With the advent of 20 to 30 additional years of life, today’s 50+ men and women are determined to add meaningful life to those years. To remain self-reliant and to give back to their communities and their world is increasingly more important. In Portland there are many opportunities to find this kind of work in retirement or later in life. Here are some key tips for Oregon job seekers and “encore-preneurs.”
1) Refuse to decline. Pay significant attention to the health of the brain – in addition to supporting a healthy body. Learn more about “brain awareness” at the OHSU Brain Institute.
2) Be a lifelong learner. Recognize the benefits of being flexible and adaptable. Accept new technology and learn new skills. Ride the “age wave” with relevant courses at Portland Community College .
3) Wake up your sleeping entrepreneur. Boomers are becoming business owners at a faster pace than any other business segment. According to a 2009 Kaufman Foundation Report, baby boomers in the 55 – 64 age group are starting approximately 10,000 new businesses each month. Portland’s Mercy Corps NW and SCORE have mentoring programs and classes for small business start-ups.
4) Look beyond Portland — go virtual. Downsizing, outsourcing and telecommuting have driven many corporations to go virtual, so they may not do their own production, marketing, information processing, or distribution. Encore-preneurs can use these principles in their own small, nimble businesses – think of your own specialty expertise and think niche. Above all, choose to do what you enjoy! Read “Boomers into Business” by Lisa Orrell for more ideas.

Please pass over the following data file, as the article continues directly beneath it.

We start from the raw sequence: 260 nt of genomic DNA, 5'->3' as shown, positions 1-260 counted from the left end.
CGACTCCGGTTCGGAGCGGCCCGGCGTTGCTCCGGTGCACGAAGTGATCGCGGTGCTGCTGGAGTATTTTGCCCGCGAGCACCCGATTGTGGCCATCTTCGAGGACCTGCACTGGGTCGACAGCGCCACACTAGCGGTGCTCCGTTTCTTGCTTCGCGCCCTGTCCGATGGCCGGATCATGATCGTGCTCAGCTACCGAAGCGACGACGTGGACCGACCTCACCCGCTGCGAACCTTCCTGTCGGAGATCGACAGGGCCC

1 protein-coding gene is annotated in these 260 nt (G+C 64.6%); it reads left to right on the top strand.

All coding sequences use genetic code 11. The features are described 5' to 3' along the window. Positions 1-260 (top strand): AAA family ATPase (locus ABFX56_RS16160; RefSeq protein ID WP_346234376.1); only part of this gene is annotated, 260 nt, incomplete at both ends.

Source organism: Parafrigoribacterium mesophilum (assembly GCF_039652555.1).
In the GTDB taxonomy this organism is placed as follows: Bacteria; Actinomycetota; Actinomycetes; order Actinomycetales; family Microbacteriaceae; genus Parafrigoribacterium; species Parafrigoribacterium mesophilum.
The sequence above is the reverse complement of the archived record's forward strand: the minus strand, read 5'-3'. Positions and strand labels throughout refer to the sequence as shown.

5) Leverage professional development. Shift from one-dimensional thinking to a matrix of ideas and professional relationships. Value your time as a precious commodity. Skip in-person and go virtual when appropriate.
6) Make technology your friend. Occasionally I find myself in a conversation with a baby boomer who insists that it is too late or too annoying to learn, understand, jump into, and profit from social media. These same people may believe having their own website or blog is out of their reach. This self-imposed generation gap is a huge barrier to career success. Read Job Searching with Social Media for Dummies by Portlander, Joshua Waldman. A question to baby boomers: “Are you driving your own career bus, or are you just looking out the back window while the rest of the world speeds by?”
7) Communicate across generations. Traditionalists, baby boomers, Generation Xers, millennials – all three are now in the workplace and their different communication styles can be a management challenge. Be aware and adaptable.
8) Focus on life purpose. If you are 60 today, maybe you have 25 or more, good years left. People look back 25 years to when they were 35 and say “That happened fast!” They may even ask any or all of the following questions: Are the next 25 years going to happen that fast? And if they are, when am I going to do something that matters? What is my purpose? When am I going to live my best life?
9) Expect happiness – jump for joy. Work to feel healthy, engage fully and do good work!
Have you begun your encore career? What strategies have work for you in the workplace?
Image used under Creative Commons from Flickr user MJM Photographie